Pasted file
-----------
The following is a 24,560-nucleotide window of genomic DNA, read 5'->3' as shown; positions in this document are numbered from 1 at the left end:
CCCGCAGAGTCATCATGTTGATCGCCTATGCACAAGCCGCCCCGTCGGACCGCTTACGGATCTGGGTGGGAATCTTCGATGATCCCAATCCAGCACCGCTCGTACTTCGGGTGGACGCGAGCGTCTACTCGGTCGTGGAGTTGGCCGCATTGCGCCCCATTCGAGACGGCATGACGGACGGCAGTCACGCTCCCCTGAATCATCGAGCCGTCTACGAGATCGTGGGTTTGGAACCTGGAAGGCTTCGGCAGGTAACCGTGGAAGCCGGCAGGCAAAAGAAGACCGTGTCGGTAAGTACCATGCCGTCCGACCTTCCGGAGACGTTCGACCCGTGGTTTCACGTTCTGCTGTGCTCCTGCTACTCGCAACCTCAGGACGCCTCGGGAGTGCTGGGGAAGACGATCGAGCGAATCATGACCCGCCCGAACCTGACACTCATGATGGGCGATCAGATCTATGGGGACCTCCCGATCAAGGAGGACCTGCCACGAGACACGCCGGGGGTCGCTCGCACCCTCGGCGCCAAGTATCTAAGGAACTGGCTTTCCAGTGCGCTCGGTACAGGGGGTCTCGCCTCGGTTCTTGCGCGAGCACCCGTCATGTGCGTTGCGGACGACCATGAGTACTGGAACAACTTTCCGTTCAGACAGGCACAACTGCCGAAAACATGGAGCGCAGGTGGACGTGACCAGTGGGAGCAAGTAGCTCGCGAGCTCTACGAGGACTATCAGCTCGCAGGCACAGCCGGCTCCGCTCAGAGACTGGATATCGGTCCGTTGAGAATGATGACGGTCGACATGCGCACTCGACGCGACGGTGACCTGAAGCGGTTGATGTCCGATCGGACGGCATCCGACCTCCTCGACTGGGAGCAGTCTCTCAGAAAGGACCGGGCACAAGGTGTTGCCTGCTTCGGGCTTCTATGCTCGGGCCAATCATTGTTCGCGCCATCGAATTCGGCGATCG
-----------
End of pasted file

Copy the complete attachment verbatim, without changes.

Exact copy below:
The following is a 24,560-nucleotide window of genomic DNA, read 5'->3' as shown; positions in this document are numbered from 1 at the left end:
CCCGCAGAGTCATCATGTTGATCGCCTATGCACAAGCCGCCCCGTCGGACCGCTTACGGATCTGGGTGGGAATCTTCGATGATCCCAATCCAGCACCGCTCGTACTTCGGGTGGACGCGAGCGTCTACTCGGTCGTGGAGTTGGCCGCATTGCGCCCCATTCGAGACGGCATGACGGACGGCAGTCACGCTCCCCTGAATCATCGAGCCGTCTACGAGATCGTGGGTTTGGAACCTGGAAGGCTTCGGCAGGTAACCGTGGAAGCCGGCAGGCAAAAGAAGACCGTGTCGGTAAGTACCATGCCGTCCGACCTTCCGGAGACGTTCGACCCGTGGTTTCACGTTCTGCTGTGCTCCTGCTACTCGCAACCTCAGGACGCCTCGGGAGTGCTGGGGAAGACGATCGAGCGAATCATGACCCGCCCGAACCTGACACTCATGATGGGCGATCAGATCTATGGGGACCTCCCGATCAAGGAGGACCTGCCACGAGACACGCCGGGGGTCGCTCGCACCCTCGGCGCCAAGTATCTAAGGAACTGGCTTTCCAGTGCGCTCGGTACAGGGGGTCTCGCCTCGGTTCTTGCGCGAGCACCCGTCATGTGCGTTGCGGACGACCATGAGTACTGGAACAACTTTCCGTTCAGACAGGCACAACTGCCGAAAACATGGAGCGCAGGTGGACGTGACCAGTGGGAGCAAGTAGCTCGCGAGCTCTACGAGGACTATCAGCTCGCAGGCACAGCCGGCTCCGCTCAGAGACTGGATATCGGTCCGTTGAGAATGATGACGGTCGACATGCGCACTCGACGCGACGGTGACCTGAAGCGGTTGATGTCCGATCGGACGGCATCCGACCTCCTCGACTGGGAGCAGTCTCTCAGAAAGGACCGGGCACAAGGTGTTGCCTGCTTCGGGCTTCTATGCTCGGGCCAATCATTGTTCGCGCCATCGAATTCGGCGATCG